A random audit of 20 Napa County wineries last year found eight that failed to comply with their use permit, either by exceeding their permitted production limits or by having more visitors than they were supposed to.

The results were discussed at a meeting of the Napa County Planning Commission Wednesday, and similar to past years, sparked a debate over whether the county was doing enough to ensure wineries are complying with their use permits.

In the annual audit, the county Planning Department selects the 20 wineries at random out of a pool of the approximately 400 active wineries in Napa County. It checks to see if their total gallons of wine production is within their limit, whether they’re complying with the rule that Napa wine be made with 75 percent Napa grapes, and if their visitation and marketing plans are up to code. Results of the audit are kept anonymous.

Commissioner Bob Fiddaman questioned if the wineries that don’t comply deserve anonymity, and noted that some wineries last year had significant violations. One winery had 1,000 more visitors than its weekly maximum of 400, while others held marketing events when they weren’t allowed to have any.

“I’m pleased to see we’ve got substantial compliance with this audit,” Fiddaman said. “There are some fairly significant exceptions, who I would characterize as scofflaws.”

But planning staff responded that wineries’ participation in the audit is voluntary, and the county’s goal is to bring them into compliance without drawn out, expensive legal actions. Mandating participation could lead to that, Deputy Planning Director John McDowell said.

“I’m lucky that people actually do report,” said Linda St. Claire, who conducted the audit for the Planning Department. “We’ve had really good compliance coming out of the audit.”

Michelle Novi of the Napa Valley Vintners said the audit was a good reason for her organization to stress the importance of use-permit compliance to its members, which it plans to in a workshop next month.

“The results of this year’s audit are somewhat disappointing,” Novi said. “This year’s audit will become the exception, and not the rule.”

Wineries above their permitted production capacity for one year are allowed to use the totals from the last several years to create an average if that will bring them into compliance. Two wineries that exceeded their production limits last year were able average their 2012 production to get under the cap, St. Claire said.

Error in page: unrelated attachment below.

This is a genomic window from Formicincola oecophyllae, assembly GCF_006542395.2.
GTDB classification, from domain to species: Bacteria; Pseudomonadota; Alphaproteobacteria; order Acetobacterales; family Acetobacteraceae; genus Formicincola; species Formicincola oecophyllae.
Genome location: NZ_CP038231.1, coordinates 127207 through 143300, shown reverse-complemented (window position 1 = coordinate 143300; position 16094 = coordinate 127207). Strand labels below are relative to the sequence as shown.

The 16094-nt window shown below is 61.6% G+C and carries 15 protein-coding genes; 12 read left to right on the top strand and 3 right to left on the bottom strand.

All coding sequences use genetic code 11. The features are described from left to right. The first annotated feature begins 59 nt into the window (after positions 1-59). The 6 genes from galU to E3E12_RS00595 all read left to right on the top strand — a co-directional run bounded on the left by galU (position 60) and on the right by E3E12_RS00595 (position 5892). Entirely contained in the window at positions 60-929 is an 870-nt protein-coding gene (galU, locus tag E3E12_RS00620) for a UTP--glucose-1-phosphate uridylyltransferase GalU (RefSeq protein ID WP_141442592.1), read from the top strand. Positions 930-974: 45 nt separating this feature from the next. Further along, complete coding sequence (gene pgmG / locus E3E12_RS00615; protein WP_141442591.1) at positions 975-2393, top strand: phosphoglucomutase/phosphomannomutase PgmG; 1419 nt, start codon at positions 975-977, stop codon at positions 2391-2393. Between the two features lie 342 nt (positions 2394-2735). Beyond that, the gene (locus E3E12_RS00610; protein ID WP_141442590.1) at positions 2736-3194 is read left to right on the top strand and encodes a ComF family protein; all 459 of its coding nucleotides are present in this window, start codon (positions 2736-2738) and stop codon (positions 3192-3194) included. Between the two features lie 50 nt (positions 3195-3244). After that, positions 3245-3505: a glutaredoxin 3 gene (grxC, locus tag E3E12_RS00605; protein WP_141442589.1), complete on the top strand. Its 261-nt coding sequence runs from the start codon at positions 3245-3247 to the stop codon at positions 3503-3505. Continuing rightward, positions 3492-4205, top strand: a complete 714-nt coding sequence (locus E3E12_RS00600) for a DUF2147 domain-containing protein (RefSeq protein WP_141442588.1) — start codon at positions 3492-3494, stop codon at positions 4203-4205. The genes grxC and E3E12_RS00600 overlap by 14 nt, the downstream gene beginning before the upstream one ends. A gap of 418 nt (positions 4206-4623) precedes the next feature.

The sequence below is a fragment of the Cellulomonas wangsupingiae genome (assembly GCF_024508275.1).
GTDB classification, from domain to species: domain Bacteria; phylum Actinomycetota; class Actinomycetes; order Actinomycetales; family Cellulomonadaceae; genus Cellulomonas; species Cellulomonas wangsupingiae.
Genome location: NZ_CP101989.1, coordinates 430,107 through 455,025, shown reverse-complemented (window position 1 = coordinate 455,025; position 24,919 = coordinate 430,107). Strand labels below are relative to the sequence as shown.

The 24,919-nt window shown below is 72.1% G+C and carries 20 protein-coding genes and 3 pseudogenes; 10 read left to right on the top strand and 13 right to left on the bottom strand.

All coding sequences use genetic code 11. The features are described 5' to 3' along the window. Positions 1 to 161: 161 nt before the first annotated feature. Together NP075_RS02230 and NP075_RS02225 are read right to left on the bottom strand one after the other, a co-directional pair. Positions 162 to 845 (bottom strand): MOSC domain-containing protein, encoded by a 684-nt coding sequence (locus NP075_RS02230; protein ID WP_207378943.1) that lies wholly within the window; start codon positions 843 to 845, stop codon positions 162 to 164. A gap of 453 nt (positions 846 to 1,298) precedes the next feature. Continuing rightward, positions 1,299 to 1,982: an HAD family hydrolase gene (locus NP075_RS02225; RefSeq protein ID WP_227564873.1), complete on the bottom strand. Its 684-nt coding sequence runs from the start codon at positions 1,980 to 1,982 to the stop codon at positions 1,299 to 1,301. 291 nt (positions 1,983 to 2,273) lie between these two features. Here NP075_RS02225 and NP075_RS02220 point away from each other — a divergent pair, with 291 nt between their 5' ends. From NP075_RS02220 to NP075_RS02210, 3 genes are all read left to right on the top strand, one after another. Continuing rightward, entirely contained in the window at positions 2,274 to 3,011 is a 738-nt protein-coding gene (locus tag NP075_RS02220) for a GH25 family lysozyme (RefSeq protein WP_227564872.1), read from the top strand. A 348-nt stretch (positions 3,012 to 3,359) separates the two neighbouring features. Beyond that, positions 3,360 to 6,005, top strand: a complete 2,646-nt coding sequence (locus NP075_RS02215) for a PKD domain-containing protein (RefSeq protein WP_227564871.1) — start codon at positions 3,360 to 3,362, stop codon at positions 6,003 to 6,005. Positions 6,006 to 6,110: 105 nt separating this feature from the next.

A third winery exceeded their limit, and will have to get a use permit modification, St. Claire said. A fourth winery produced no wine for the last nine years, and instead has been selling older wine to guests during tours and tastings. That violates the use permit, and the winery will have to start producing wine or else face having the permit revoked, she said.

Only one winery failed the 75-percent rule, a key provision of the county’s Winery Definition Ordinance that affects new wineries granted use permits after 1990, or older wineries’ expansions after 1990.

Using the grape sourcing documents submitted to the California Department of Food and Agriculture, St. Claire found that the winery had only used 52 percent Napa grapes, with the rest coming from Sonoma and Marin counties. The remaining wineries either weren’t subject to the 75 percent rule because they predated its passage in 1990, or were using 94 to 100 percent Napa grapes.

Compliance with visitation and marketing event limits was harder to come by. Eight wineries, including those that exceeded production or failed to comply with grape sourcing requirements, either had too many visitors in a weekly check, or held events they weren’t supposed to.

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The violations ranged from having a cap of 28 weekly visitors but hosting 45 to bringing in 1,400 people when the weekly maximum was 400. Two wineries who weren’t allowed to hold marketing events held seven and eight such events, respectively.

David Hallett, a Soda Canyon resident, said the results of the audit signals that a far greater number of wineries were likely out of compliance with their use permits as well. He said the county needed to hire more staff to expand the audit.

“That is not auditing,” Hallett said. “That is sampling. That is a lot of wineries that are probably out of compliance. They don’t have the personnel to do it.”

Winemaker Robert Mondavi Jr. responded that this could jeopardize the relationship winery owners have with the county government, when the majority works hard to comply with their use permits.

“We want to comply,” Mondavi said. “We’re talking about a lot of government — a lot of compliance. We have to run a clean shop. We want to do that because we love this valley. I just want to be cautious about how far this pendulum can swing.”

The commissioners agreed that expanding the audit was unnecessary, and that county code enforcement acts to bring wineries into compliance if the voluntary measures aren’t effective.

“They are not languishing,” Commissioner Mike Basayne said. “We are, in fact, acting on the violations that we’ve observed.”

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